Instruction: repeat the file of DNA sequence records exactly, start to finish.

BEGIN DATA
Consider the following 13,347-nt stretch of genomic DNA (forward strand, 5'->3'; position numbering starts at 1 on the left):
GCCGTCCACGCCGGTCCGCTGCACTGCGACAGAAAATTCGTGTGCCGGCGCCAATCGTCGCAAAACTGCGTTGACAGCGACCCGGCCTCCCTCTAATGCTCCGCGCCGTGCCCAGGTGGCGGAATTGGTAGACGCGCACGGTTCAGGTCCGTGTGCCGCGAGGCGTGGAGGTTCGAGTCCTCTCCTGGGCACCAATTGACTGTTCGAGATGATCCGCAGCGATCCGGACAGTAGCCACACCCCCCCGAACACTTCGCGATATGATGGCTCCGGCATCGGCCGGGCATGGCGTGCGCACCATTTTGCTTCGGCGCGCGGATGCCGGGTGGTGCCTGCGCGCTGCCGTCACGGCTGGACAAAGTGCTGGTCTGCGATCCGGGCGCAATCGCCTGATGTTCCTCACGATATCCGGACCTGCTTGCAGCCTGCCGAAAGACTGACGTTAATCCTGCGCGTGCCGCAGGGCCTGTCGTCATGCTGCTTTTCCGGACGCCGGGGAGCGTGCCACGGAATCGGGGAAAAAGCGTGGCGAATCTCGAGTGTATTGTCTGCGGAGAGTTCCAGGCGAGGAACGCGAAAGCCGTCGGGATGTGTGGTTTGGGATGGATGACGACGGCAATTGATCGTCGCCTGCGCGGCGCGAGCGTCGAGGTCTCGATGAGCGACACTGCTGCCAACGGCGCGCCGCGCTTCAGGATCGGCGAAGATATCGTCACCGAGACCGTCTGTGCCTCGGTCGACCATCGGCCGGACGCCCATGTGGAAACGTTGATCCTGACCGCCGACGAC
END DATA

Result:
Consider the following 13,347-nt stretch of genomic DNA (forward strand, 5'->3'; position numbering starts at 1 on the left):
GCCGTCCACGCCGGTCCGCTGCACTGCGACAGAAAATTCGTGTGCCGGCGCCAATCGTCGCAAAACTGCGTTGACAGCGACCCGGCCTCCCTCTAATGCTCCGCGCCGTGCCCAGGTGGCGGAATTGGTAGACGCGCACGGTTCAGGTCCGTGTGCCGCGAGGCGTGGAGGTTCGAGTCCTCTCCTGGGCACCAATTGACTGTTCGAGATGATCCGCAGCGATCCGGACAGTAGCCACACCCCCCCGAACACTTCGCGATATGATGGCTCCGGCATCGGCCGGGCATGGCGTGCGCACCATTTTGCTTCGGCGCGCGGATGCCGGGTGGTGCCTGCGCGCTGCCGTCACGGCTGGACAAAGTGCTGGTCTGCGATCCGGGCGCAATCGCCTGATGTTCCTCACGATATCCGGACCTGCTTGCAGCCTGCCGAAAGACTGACGTTAATCCTGCGCGTGCCGCAGGGCCTGTCGTCATGCTGCTTTTCCGGACGCCGGGGAGCGTGCCACGGAATCGGGGAAAAAGCGTGGCGAATCTCGAGTGTATTGTCTGCGGAGAGTTCCAGGCGAGGAACGCGAAAGCCGTCGGGATGTGTGGTTTGGGATGGATGACGACGGCAATTGATCGTCGCCTGCGCGGCGCGAGCGTCGAGGTCTCGATGAGCGACACTGCTGCCAACGGCGCGCCGCGCTTCAGGATCGGCGAAGATATCGTCACCGAGACCGTCTGTGCCTCGGTCGACCATCGGCCGGACGCCCATGTGGAAACGTTGATCCTGACCGCCGACGAC